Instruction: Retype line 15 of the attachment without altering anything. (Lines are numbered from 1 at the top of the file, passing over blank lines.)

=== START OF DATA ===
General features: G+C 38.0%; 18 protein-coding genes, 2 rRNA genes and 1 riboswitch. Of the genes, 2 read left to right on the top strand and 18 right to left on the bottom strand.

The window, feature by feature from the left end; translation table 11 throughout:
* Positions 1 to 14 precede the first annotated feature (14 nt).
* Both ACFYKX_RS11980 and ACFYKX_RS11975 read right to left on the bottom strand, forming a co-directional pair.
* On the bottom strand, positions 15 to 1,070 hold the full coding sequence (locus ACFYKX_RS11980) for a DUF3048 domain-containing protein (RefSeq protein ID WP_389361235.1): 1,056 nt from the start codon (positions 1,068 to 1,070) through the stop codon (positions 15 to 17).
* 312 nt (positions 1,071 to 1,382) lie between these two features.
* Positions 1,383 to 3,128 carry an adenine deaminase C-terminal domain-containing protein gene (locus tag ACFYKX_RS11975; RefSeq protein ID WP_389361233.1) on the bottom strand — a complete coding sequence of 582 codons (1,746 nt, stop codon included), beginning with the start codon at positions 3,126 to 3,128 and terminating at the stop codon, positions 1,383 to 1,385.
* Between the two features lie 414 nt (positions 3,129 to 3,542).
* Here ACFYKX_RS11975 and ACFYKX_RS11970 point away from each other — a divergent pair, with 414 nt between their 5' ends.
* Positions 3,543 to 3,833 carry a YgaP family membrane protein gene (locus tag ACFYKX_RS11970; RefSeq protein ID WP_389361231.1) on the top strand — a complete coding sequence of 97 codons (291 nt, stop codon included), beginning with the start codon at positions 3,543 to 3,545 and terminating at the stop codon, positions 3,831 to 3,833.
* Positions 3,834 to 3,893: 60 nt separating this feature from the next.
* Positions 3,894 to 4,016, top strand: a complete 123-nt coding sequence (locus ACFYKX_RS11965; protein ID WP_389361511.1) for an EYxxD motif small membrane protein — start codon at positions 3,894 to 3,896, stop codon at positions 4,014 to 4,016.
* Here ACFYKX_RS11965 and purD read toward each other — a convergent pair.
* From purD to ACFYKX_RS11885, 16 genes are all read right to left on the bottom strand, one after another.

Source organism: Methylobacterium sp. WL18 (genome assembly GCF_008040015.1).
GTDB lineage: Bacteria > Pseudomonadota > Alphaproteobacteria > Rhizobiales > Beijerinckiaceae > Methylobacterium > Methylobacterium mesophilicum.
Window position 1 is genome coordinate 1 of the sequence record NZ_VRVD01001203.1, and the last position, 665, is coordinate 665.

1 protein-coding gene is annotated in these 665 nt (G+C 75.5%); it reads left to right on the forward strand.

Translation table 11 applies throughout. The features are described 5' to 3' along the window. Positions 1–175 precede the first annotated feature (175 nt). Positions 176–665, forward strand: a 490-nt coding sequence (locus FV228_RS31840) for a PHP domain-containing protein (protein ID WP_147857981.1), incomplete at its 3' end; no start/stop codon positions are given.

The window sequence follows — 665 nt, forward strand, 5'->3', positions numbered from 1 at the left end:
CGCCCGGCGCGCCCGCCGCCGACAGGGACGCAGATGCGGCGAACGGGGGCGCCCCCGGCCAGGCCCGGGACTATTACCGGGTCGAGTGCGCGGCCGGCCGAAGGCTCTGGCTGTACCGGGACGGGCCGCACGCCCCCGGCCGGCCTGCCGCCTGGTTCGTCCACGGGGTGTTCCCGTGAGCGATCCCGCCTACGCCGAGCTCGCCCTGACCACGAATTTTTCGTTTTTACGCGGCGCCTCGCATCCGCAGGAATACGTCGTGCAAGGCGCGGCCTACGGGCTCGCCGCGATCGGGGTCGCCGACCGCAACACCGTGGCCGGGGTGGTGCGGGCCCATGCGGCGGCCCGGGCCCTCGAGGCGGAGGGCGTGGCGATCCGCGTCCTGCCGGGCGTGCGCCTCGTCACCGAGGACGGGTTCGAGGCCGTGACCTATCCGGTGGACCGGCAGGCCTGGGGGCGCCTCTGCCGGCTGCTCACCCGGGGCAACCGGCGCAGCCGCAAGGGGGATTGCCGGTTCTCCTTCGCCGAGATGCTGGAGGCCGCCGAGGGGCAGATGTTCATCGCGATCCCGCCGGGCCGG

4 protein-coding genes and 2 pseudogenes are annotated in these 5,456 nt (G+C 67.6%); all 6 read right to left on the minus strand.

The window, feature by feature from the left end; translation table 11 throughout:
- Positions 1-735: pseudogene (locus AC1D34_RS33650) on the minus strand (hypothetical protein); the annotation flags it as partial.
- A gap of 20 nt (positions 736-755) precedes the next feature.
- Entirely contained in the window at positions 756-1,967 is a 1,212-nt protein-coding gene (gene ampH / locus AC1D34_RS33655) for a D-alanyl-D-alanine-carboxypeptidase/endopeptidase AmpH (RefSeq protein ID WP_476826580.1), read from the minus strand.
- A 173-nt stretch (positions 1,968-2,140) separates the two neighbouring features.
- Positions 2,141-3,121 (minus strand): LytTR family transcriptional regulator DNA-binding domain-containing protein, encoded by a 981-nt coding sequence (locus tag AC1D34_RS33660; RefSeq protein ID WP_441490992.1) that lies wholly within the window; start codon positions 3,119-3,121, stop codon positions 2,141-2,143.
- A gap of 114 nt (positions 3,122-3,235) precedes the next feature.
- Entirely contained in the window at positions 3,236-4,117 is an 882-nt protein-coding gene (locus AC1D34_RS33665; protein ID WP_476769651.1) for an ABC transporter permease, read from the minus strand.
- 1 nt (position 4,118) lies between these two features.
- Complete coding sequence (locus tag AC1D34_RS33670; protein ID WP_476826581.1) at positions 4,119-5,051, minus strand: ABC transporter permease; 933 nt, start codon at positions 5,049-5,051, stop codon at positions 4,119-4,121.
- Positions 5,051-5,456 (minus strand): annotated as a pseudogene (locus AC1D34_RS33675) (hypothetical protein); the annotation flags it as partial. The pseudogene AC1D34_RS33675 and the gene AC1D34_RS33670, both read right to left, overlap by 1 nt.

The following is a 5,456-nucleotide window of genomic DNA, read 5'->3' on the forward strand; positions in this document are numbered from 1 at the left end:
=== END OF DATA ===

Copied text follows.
Source organism: Methylobacterium sp. WL18 (genome assembly GCF_008040015.1).